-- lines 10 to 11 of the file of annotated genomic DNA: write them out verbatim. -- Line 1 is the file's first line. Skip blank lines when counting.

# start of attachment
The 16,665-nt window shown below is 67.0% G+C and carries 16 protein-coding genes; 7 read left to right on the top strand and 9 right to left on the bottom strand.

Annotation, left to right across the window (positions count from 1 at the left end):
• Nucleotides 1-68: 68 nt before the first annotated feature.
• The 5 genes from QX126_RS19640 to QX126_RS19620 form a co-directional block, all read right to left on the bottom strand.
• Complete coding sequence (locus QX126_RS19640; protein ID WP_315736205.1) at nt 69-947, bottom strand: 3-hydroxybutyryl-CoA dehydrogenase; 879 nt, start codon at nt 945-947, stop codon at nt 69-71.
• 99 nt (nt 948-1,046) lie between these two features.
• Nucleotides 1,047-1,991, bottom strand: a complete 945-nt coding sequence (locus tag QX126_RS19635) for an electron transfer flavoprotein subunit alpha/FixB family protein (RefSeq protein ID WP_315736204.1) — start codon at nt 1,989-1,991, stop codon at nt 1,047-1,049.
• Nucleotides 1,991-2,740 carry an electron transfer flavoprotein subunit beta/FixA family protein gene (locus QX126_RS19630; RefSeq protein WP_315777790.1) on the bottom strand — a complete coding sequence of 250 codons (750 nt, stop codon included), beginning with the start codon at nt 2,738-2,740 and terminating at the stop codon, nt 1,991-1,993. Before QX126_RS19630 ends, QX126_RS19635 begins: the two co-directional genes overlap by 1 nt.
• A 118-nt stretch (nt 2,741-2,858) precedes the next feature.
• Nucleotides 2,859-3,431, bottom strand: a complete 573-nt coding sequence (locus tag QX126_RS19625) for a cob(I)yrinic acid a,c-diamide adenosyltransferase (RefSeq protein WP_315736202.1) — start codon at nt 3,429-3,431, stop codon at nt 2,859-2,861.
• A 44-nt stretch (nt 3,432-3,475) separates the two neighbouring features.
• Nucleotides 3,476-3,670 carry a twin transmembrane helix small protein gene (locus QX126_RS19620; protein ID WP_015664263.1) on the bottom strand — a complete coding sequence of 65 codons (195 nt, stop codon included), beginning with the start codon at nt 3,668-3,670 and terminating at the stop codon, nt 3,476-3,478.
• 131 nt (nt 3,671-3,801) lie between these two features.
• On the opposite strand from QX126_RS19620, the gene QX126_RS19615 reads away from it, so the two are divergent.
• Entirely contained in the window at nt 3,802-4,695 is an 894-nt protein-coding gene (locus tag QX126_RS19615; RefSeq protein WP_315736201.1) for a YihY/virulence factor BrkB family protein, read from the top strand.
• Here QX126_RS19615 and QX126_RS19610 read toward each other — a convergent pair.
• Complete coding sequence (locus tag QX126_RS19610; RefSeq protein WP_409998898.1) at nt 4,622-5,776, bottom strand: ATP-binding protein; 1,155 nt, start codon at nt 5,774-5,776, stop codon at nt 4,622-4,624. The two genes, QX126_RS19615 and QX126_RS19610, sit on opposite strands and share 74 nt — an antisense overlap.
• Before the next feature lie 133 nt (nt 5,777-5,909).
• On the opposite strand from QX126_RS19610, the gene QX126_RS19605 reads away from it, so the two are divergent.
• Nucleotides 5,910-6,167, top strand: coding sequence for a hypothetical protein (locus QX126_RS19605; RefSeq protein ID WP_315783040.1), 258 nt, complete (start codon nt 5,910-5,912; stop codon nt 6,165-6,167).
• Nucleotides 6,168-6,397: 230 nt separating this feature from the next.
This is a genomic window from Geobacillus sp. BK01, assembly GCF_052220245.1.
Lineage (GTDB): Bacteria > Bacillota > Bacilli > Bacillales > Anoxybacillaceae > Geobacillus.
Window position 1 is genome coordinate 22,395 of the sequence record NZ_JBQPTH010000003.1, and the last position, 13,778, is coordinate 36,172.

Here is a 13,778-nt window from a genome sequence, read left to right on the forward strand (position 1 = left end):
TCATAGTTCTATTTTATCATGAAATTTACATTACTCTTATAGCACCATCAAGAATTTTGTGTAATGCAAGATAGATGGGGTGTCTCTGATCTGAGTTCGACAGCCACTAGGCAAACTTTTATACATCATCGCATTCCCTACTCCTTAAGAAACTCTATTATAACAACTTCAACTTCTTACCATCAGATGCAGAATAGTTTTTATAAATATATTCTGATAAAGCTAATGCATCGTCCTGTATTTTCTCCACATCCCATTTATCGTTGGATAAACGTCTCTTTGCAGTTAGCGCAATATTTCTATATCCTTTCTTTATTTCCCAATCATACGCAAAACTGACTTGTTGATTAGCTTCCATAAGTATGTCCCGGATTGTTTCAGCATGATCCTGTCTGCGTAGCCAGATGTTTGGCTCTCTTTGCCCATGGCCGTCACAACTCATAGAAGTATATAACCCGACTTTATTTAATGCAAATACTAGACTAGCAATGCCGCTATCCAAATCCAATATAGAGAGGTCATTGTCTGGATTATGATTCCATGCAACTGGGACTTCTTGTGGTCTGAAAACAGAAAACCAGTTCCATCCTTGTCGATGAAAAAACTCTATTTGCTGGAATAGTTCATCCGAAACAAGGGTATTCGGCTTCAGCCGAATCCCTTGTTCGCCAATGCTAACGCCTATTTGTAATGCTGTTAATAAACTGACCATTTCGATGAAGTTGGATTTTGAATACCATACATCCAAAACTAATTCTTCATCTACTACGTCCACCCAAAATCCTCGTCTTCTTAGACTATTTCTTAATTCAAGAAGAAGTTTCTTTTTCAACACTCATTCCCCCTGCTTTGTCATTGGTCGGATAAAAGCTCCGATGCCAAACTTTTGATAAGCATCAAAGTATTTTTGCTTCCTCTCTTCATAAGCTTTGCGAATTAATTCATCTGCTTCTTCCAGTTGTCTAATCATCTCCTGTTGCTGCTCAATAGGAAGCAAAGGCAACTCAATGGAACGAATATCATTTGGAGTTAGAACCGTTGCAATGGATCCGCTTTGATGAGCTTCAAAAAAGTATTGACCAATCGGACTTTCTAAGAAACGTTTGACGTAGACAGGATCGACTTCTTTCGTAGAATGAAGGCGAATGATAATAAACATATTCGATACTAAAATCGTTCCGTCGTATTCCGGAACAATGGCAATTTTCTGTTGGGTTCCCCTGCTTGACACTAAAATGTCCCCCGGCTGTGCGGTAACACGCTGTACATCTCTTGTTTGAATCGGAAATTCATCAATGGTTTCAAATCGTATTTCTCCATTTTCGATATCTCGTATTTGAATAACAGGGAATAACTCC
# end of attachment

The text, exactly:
• Nucleotides 2,859-3,431, bottom strand: a complete 573-nt coding sequence (locus tag QX126_RS19625) for a cob(I)yrinic acid a,c-diamide adenosyltransferase (RefSeq protein WP_315736202.1) — start codon at nt 3,429-3,431, stop codon at nt 2,859-2,861.
• A 44-nt stretch (nt 3,432-3,475) separates the two neighbouring features.